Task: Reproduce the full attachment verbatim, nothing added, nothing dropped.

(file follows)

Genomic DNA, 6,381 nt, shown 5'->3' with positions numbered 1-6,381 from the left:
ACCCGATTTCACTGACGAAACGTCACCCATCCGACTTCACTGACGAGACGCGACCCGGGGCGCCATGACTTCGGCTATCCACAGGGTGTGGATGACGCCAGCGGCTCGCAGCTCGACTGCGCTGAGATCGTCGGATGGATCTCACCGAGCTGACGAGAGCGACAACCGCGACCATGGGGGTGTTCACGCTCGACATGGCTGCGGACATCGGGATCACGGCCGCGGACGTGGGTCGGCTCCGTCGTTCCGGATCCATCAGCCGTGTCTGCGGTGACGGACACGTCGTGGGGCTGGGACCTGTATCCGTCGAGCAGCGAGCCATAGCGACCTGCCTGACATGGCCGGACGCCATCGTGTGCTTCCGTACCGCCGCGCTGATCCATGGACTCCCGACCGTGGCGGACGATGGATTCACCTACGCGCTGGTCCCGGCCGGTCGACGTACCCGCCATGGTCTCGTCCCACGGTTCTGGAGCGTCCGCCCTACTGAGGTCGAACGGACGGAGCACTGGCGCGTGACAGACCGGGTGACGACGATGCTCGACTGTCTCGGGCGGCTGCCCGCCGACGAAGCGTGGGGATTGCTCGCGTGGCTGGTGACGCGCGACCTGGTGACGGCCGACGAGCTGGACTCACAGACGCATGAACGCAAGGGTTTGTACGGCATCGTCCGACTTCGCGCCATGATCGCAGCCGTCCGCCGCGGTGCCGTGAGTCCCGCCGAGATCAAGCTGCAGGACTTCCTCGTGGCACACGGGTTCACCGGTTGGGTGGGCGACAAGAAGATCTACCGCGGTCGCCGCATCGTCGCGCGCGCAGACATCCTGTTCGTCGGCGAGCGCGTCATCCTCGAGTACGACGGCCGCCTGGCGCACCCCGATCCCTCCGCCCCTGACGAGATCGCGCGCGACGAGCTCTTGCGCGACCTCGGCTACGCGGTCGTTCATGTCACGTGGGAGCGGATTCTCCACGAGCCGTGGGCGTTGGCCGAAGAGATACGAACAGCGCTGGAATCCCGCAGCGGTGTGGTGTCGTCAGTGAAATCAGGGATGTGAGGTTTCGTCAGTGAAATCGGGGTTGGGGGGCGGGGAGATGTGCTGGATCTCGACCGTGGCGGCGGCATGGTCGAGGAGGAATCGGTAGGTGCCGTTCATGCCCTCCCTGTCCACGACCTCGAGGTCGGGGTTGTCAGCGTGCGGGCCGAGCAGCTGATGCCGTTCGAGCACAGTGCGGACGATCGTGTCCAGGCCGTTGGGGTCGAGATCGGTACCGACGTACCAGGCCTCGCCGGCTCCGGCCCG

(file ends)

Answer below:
Genomic DNA, 6,381 nt, shown 5'->3' with positions numbered 1-6,381 from the left:
ACCCGATTTCACTGACGAAACGTCACCCATCCGACTTCACTGACGAGACGCGACCCGGGGCGCCATGACTTCGGCTATCCACAGGGTGTGGATGACGCCAGCGGCTCGCAGCTCGACTGCGCTGAGATCGTCGGATGGATCTCACCGAGCTGACGAGAGCGACAACCGCGACCATGGGGGTGTTCACGCTCGACATGGCTGCGGACATCGGGATCACGGCCGCGGACGTGGGTCGGCTCCGTCGTTCCGGATCCATCAGCCGTGTCTGCGGTGACGGACACGTCGTGGGGCTGGGACCTGTATCCGTCGAGCAGCGAGCCATAGCGACCTGCCTGACATGGCCGGACGCCATCGTGTGCTTCCGTACCGCCGCGCTGATCCATGGACTCCCGACCGTGGCGGACGATGGATTCACCTACGCGCTGGTCCCGGCCGGTCGACGTACCCGCCATGGTCTCGTCCCACGGTTCTGGAGCGTCCGCCCTACTGAGGTCGAACGGACGGAGCACTGGCGCGTGACAGACCGGGTGACGACGATGCTCGACTGTCTCGGGCGGCTGCCCGCCGACGAAGCGTGGGGATTGCTCGCGTGGCTGGTGACGCGCGACCTGGTGACGGCCGACGAGCTGGACTCACAGACGCATGAACGCAAGGGTTTGTACGGCATCGTCCGACTTCGCGCCATGATCGCAGCCGTCCGCCGCGGTGCCGTGAGTCCCGCCGAGATCAAGCTGCAGGACTTCCTCGTGGCACACGGGTTCACCGGTTGGGTGGGCGACAAGAAGATCTACCGCGGTCGCCGCATCGTCGCGCGCGCAGACATCCTGTTCGTCGGCGAGCGCGTCATCCTCGAGTACGACGGCCGCCTGGCGCACCCCGATCCCTCCGCCCCTGACGAGATCGCGCGCGACGAGCTCTTGCGCGACCTCGGCTACGCGGTCGTTCATGTCACGTGGGAGCGGATTCTCCACGAGCCGTGGGCGTTGGCCGAAGAGATACGAACAGCGCTGGAATCCCGCAGCGGTGTGGTGTCGTCAGTGAAATCAGGGATGTGAGGTTTCGTCAGTGAAATCGGGGTTGGGGGGCGGGGAGATGTGCTGGATCTCGACCGTGGCGGCGGCATGGTCGAGGAGGAATCGGTAGGTGCCGTTCATGCCCTCCCTGTCCACGACCTCGAGGTCGGGGTTGTCAGCGTGCGGGCCGAGCAGCTGATGCCGTTCGAGCACAGTGCGGACGATCGTGTCCAGGCCGTTGGGGTCGAGATCGGTACCGACGTACCAGGCCTCGCCGGCTCCGGCCCG